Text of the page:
The family reunited makes for one hearty staple of a situation on which to base a play. In every age, distanced kin return time and again to their roots through the words of the canon's foremost playwrights. The recipes of these reunion dramas often call for similar fixings: long-held secrets revealed, unspeakable events from the past brought to the fore, and at least one instance of fight choreography. One can find each of these ingredients in Larry Mitchell's new play American Bear, presented by Theatre en Bloc. Unfortunately, though, they're a bit stale.
There's not much that one can say about the plot of American Bear sans a spoiler alert. The basic premise goes something like this: Following a two-year absence, trucker Eddie arrives at his parents' home in Kansas with new fiancée Lonnie at his side. We learn early on that Eddie's return is motivated by the news of his parents' death in a freak auto accident. Awaiting Eddie is his older brother, Jules, who hibernates on the couch amid countless crumpled beer cans that once inhabited a picnic cooler next to the TV remote. Secrets are revealed, unspeakable events are brought to the fore, and fight choreography ensues. The situation feels more like a tired spin on a timeless template than an innovative new take on things.
Due to the immense popularity of reunion plays (not to mention the abundance of masterfully written ones), the choice to create a new addition to the category is not without its burdens. To submit for membership in a genre bursting with powerhouses like August: Osage County and Long Day's Journey Into Night (to name just two hallmark examples) is to thrust oneself into the major leagues of drama. Unfortunately, American Bear just can't compete. The twists can be spotted easily before they're revealed, and the dialogue moves at a plodding tempo. Though the company's website indicates that "there are tones of great playwrights like O'Neill or Shepard in the piece," Bear struggles mightily to live in the shadow of its older, more mature siblings Jenny Lavery (Lonnie), Derek Kolluri (Jules), and Deven Kolluri (Eddie) attempt valiantly to scale the script, but the footholds just aren't there to support them, and none of the characters ever reaches its summit.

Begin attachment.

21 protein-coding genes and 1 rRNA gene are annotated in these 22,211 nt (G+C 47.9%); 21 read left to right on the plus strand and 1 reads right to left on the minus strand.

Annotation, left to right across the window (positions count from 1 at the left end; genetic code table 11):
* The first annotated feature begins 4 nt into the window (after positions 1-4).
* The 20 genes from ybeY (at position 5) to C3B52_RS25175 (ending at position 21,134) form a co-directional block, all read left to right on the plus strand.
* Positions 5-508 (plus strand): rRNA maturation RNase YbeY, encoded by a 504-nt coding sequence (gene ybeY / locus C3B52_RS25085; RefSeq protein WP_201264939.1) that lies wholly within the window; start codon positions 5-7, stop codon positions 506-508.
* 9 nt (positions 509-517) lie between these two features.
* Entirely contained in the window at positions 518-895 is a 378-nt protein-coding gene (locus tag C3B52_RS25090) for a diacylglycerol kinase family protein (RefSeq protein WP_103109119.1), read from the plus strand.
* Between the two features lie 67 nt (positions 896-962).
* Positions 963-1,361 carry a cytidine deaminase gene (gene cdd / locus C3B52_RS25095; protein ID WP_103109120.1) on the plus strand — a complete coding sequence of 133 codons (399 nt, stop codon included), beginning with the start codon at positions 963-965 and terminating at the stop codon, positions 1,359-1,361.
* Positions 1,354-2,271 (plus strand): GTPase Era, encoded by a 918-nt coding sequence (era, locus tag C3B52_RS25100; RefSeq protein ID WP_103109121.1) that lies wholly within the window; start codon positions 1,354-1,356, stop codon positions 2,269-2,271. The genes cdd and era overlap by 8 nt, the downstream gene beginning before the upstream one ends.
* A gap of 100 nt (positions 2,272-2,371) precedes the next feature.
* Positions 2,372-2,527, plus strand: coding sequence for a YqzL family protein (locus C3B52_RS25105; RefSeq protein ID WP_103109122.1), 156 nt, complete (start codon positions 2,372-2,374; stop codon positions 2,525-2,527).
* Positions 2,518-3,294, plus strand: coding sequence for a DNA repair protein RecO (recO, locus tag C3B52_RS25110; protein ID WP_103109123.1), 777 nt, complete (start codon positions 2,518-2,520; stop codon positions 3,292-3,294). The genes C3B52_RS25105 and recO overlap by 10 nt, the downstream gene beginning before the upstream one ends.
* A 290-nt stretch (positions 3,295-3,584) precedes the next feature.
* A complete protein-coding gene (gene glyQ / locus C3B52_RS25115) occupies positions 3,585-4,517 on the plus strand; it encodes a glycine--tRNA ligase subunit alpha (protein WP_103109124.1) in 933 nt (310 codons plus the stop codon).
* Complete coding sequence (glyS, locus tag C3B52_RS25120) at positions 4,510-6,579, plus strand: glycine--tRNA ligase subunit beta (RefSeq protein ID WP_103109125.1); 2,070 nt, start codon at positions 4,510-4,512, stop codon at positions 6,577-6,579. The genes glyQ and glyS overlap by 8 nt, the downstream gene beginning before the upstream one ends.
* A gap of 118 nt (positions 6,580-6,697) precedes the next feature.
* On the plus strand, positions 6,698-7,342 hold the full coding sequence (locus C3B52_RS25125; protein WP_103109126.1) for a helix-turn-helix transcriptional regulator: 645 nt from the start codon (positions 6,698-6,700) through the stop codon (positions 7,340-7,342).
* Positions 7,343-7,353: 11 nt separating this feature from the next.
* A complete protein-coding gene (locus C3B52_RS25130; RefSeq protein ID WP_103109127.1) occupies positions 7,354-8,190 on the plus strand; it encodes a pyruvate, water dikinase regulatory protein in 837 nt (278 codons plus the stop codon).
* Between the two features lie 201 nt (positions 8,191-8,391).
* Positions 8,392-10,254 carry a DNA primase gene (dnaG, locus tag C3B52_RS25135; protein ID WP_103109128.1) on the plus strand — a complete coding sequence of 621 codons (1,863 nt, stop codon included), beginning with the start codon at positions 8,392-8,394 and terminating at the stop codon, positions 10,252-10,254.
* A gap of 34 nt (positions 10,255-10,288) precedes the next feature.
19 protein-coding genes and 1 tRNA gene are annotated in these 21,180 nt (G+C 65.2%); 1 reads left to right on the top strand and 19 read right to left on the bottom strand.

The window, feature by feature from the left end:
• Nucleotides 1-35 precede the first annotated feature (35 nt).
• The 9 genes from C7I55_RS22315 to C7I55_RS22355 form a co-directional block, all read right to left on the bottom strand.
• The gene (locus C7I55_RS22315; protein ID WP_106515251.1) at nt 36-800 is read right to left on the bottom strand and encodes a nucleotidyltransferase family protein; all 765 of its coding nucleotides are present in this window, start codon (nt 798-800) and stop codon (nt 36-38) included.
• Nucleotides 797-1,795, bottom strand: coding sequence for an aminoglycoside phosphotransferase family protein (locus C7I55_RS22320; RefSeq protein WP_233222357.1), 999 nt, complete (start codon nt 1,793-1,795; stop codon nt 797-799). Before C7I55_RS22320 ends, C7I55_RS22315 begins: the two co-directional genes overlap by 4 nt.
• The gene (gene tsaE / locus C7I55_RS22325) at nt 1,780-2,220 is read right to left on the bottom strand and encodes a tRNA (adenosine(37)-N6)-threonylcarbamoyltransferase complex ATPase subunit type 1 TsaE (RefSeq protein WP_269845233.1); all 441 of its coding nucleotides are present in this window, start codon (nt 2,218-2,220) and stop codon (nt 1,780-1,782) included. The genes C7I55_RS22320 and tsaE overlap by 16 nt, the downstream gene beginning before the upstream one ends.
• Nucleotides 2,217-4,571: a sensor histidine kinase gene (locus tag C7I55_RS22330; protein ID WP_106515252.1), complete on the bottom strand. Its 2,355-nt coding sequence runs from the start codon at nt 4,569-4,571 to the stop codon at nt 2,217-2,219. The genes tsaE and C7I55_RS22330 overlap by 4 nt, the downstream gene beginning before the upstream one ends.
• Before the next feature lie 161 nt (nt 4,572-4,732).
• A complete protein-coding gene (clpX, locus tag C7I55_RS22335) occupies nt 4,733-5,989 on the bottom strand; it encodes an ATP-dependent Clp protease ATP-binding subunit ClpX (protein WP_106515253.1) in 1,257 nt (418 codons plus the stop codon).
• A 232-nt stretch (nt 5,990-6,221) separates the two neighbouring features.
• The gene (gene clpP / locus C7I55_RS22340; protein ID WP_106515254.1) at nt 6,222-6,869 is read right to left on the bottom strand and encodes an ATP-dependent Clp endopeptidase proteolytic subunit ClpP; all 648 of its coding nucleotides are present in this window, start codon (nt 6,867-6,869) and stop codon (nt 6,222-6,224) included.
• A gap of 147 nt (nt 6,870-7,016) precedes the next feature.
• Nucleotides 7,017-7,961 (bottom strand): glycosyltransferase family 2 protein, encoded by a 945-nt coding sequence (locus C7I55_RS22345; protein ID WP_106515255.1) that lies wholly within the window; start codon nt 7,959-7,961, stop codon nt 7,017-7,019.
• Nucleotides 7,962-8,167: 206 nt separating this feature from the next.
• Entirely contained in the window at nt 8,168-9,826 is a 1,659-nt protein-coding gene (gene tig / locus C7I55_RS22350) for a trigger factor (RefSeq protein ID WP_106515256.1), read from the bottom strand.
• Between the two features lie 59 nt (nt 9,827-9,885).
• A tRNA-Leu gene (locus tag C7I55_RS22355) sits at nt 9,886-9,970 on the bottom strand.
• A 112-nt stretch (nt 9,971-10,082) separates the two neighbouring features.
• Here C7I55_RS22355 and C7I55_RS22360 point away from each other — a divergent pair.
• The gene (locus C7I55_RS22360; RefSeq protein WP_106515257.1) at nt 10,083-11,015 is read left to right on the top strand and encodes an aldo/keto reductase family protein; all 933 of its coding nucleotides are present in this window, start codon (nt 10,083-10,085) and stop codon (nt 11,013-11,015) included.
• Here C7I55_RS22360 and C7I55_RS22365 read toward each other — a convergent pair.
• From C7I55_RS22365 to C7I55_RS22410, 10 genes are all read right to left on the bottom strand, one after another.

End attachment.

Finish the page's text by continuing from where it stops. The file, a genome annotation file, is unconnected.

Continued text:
To peruse the company's website and playbill does make for quite an intriguing read. Theatre all together: This is Theatre en Bloc's mission. With Lavery doubling as lighting designer, Derek Kolluri as set designer, and five directors credited (including playwright Mitchell, both Kolluris, Lavery, and Blake Addyson), many hats are clearly worn by all in this tight-knit theatre family. Its current production notwithstanding, Theatre en Bloc does seem to promote the riff on an old adage: "The family that plays together stays together." If that's true, I'm looking forward to watching this burgeoning company of artists grow, experiment, and discover its footing in future productions.
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